The 2.0L diesel engine requires NO spark plugs at all. This is based on the unique nature of the diesel engine. The 2.3L engine requires 4 spark plugs because it is four cylinder, and the 3.0L engine requires 6 spark plugs because it has six cylinders.
The spark plugs used in your vehicle, require the use of a deep plug socket for removal and installation. A special purpose spark plug wire puller is also recommended. The puller has a cupped jaw that grips the plug wire boot and makes the job of twisting and pulling the wire from the plug easier. This tool is available at most automotive parts stores.
- Determine engine type and number of spark plugs needed to complete the job.
- Disconnect the negative battery cable.
- Locate each spark plug, and remove any air cleaner parts necessary to access the plug.
- Starting at one end of the engine and working toward the other, identify and tag the individual spark lug wires, then remove the plug wire, using the spark plug wire removal tool. If you do not have the wire removal tool, you can remove the wire by grabbing the wire as close to the plug as possible, and moving the wire back and forth until the wire separates from the plug.
It is not recommended to remove more than one plug wire at a time. The order of the wires are important to the proper running of the engine.
- After removing the wire, blow out the cavity where the spark plug meets the wire with air or clean it out with a small brush.
- Remove the spark plug with a plug socket and ratchet. Turn the socket counterclockwise slowly at first to remove the plug. Be sure to hold the socket straight on the plug to avoid breaking the insulator (a deep socket designed for spark plugs has a rubber cushion built-in to help prevent plug damage).
- Once the plug is removed, compare it with the spark plug illustrations to determine if there are any potential engine problems.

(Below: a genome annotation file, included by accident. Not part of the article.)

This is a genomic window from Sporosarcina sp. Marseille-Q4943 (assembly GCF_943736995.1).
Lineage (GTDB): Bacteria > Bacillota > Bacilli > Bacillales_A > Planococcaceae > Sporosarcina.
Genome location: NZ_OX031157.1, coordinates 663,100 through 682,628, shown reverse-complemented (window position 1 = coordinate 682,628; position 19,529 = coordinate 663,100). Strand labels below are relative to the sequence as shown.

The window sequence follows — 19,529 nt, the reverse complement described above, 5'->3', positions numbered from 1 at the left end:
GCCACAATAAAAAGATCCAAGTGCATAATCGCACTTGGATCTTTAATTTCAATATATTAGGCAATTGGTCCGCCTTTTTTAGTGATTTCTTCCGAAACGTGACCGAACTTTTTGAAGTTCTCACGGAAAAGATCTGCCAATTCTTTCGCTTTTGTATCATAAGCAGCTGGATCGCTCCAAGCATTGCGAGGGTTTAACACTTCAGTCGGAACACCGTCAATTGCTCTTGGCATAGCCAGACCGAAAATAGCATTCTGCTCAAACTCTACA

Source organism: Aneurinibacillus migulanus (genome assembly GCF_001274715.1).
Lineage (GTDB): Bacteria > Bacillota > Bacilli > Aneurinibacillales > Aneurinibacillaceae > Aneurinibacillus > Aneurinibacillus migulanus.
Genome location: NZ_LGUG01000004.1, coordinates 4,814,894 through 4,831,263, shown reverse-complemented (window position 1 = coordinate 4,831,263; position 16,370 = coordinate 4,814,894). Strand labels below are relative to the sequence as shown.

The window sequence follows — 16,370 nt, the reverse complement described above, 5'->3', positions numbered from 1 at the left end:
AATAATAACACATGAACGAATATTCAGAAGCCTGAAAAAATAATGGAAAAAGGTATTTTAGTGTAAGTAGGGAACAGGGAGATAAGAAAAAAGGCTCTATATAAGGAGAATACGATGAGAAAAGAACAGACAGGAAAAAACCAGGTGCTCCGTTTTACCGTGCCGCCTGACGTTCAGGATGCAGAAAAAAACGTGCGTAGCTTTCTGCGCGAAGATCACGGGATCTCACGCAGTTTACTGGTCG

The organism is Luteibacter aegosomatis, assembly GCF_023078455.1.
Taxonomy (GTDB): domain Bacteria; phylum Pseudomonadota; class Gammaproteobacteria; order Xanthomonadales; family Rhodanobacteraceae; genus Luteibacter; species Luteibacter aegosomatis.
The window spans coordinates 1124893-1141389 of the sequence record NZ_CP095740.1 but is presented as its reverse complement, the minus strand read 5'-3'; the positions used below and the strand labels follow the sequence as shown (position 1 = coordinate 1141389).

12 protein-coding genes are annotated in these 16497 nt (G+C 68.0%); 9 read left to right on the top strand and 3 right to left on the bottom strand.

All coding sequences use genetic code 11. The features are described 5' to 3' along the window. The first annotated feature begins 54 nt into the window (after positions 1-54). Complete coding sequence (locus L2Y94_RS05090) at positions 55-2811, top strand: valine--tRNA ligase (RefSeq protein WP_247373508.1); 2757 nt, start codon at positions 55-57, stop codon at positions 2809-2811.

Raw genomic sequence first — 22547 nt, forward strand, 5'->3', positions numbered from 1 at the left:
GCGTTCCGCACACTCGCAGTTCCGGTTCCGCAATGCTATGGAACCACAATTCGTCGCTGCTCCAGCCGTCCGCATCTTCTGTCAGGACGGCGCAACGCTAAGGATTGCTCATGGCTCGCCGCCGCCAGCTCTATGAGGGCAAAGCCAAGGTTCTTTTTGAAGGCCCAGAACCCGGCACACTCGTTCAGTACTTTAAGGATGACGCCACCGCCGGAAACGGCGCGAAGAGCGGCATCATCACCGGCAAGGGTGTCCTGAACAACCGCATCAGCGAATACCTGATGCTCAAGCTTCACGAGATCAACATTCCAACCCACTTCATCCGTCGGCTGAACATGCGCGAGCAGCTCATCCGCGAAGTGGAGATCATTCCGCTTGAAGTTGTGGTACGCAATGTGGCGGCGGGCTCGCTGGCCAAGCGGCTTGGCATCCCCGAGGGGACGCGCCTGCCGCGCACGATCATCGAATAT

- If the old plugs are to be reused, clean and re-gap them. If new spark plugs are to be installed, check the gap. Use a feeler gauge to check plug gap. The correct size gauge should pass through the electrode with a slight drag. If you're in doubt, try the next smaller and one size larger measurements. The smaller gauge should go through easily, while the larger should be unable to pass through at all. If adjustment is necessary use the bending tool on the end of the gauge. When adjusting the gap, always bend the side of the electrode. Use great care in adjusting any gap, the electrode is delicate and can be damaged easily.
The correct spark plug gap is 0.015-0.091 in. (1.0-1.05mm)
- Apply a small amount of anti-seize or squirt a drop of penetrating oil on the plug threads. Using your hand, insert the plug into the engine plug hole and turn clockwise until tight. In the event you cannot get your hand in, use a small piece of hose, and insert the end of the spark plug into the hose and use it as an extension to install and tighten the plug.
- With the spark plug hand tight, use a torque wrench and torque the plug to the correct torque specifications. DO NOT OVERTIGHTEN.
- Install the plug wire firmly over the spark plug after coating the inside of the terminal with a thin coat of dielectric compound (Motorcraft D6AZ-15A111-A or the equivalent).
- Proceed to the next spark plug until complete.
- Reconnect the battery cable.